AD TAX DANGER RESURFACES, THIS TIME IN TEXAS

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Almost a decade after the state of Florida made advertising a tax target, there are fears the scenario could be repeated, this time in Texas.

With Texas Gov. George W. Bush firmly against a state income tax, a state task force that included representatives from the House speaker, the lieutenant governor and the state comptroller recently released a report suggesting a sales tax on advertising media would bring in nearly $151 million in additional revenue annually.

Advertising was listed as one of about 70 possible areas of sales tax gains; others included newspapers, newspaper inserts and magazine subscriptions.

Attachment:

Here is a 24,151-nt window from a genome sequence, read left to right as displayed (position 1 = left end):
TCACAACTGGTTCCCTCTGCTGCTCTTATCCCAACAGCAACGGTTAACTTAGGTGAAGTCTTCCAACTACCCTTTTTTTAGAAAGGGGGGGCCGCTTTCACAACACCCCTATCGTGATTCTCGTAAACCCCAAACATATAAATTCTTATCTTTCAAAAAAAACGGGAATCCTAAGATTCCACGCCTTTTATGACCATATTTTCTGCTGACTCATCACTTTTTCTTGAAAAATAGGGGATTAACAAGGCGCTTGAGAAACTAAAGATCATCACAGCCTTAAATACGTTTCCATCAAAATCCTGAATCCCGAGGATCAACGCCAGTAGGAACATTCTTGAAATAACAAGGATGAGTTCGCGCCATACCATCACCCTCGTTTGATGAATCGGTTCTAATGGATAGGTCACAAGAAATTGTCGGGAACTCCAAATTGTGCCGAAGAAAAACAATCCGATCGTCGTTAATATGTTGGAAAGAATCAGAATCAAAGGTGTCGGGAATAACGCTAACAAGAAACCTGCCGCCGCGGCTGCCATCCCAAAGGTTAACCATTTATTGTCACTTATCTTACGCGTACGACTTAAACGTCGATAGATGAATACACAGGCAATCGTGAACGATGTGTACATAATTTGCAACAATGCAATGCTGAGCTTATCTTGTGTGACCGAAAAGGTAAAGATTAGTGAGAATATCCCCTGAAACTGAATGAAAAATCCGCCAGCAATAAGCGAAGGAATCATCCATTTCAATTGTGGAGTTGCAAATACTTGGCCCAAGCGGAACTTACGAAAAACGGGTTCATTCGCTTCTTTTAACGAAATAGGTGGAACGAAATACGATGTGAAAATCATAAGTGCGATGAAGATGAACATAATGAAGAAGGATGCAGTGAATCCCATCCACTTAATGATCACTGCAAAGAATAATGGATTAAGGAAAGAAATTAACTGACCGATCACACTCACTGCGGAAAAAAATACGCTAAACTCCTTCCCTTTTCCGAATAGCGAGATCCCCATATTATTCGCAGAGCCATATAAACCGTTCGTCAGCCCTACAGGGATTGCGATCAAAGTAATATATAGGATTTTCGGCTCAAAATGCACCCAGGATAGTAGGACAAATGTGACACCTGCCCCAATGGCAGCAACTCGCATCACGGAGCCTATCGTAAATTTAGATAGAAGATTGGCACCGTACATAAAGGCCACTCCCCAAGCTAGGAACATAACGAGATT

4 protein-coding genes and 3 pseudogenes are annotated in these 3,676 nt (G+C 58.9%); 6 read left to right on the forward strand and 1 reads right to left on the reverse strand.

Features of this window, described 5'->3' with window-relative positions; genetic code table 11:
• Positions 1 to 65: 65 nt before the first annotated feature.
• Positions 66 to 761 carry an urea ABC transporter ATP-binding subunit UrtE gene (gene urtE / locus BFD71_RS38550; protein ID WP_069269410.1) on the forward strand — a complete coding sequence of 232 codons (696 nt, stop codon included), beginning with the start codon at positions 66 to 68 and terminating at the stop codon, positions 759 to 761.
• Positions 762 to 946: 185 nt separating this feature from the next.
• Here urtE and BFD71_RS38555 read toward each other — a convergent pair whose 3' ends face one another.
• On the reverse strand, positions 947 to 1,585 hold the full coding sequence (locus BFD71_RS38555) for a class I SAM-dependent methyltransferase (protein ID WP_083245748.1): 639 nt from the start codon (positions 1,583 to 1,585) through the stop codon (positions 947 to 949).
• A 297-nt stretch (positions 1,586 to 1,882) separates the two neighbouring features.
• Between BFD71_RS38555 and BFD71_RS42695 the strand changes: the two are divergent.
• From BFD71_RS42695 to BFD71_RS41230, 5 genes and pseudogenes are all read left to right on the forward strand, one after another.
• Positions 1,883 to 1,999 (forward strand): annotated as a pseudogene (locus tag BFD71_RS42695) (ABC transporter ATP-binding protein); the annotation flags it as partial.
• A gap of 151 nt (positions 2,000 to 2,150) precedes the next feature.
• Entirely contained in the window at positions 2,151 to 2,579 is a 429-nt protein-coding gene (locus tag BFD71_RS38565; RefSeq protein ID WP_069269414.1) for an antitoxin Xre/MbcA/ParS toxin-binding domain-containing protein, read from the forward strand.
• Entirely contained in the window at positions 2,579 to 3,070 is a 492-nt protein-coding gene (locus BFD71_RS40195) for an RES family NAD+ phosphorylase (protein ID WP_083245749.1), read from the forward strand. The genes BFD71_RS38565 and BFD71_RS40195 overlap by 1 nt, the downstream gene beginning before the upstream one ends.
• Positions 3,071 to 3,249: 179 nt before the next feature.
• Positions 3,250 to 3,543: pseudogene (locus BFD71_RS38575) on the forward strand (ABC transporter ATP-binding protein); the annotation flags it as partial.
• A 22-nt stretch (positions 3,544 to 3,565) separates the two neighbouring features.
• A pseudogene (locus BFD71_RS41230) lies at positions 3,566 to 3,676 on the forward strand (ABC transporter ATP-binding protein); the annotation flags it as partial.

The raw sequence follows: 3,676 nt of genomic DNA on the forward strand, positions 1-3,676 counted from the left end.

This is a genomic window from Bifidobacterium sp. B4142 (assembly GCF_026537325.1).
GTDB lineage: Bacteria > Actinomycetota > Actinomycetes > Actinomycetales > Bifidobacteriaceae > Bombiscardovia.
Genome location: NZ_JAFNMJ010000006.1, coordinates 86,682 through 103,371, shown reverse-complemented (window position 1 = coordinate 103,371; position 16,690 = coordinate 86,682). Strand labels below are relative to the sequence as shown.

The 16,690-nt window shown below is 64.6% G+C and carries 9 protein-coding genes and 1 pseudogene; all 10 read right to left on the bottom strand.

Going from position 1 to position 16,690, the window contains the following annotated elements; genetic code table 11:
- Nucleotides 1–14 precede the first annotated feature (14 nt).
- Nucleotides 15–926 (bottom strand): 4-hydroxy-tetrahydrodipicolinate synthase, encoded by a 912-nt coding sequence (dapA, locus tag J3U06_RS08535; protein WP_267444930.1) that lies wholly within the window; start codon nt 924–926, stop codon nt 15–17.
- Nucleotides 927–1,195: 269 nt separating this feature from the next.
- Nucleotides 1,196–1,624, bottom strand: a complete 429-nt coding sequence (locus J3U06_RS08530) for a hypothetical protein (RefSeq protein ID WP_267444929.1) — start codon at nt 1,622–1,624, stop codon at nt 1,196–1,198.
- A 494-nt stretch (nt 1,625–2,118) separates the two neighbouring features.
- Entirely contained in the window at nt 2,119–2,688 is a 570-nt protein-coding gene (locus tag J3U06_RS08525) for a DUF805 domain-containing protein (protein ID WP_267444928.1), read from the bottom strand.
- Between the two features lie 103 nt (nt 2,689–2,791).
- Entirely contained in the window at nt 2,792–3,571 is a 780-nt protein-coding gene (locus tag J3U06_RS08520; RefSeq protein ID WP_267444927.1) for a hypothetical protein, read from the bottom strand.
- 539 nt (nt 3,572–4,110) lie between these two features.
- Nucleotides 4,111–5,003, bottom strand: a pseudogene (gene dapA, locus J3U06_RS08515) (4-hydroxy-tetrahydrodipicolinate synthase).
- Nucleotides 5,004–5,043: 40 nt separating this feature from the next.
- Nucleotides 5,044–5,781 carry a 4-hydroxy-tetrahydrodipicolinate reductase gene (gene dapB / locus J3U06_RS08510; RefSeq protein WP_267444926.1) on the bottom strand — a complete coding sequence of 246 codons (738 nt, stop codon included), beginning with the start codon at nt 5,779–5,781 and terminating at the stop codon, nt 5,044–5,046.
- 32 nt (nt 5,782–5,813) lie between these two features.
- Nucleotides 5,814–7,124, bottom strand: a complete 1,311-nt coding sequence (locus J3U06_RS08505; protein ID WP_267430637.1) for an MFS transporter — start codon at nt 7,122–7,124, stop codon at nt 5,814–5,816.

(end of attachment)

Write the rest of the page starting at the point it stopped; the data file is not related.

The report will be considered in hearings this fall. Legislative action could happen next year at the earliest. That time frame, however, does nothing to lessen the worry of some ad groups.

"It's not just ho hum. It's a significant deal," said Dan Jaffe, exec VP of Association of National Advertisers.

He said one reason Florida approved legislation in 1987 was that the threat of the tax wasn't taken seriously enough by advertisers, ad agencies and media groups. While the groups did organize strongly after Florida passed the measure, and eventually got it repealed, the fight was long and expensive.

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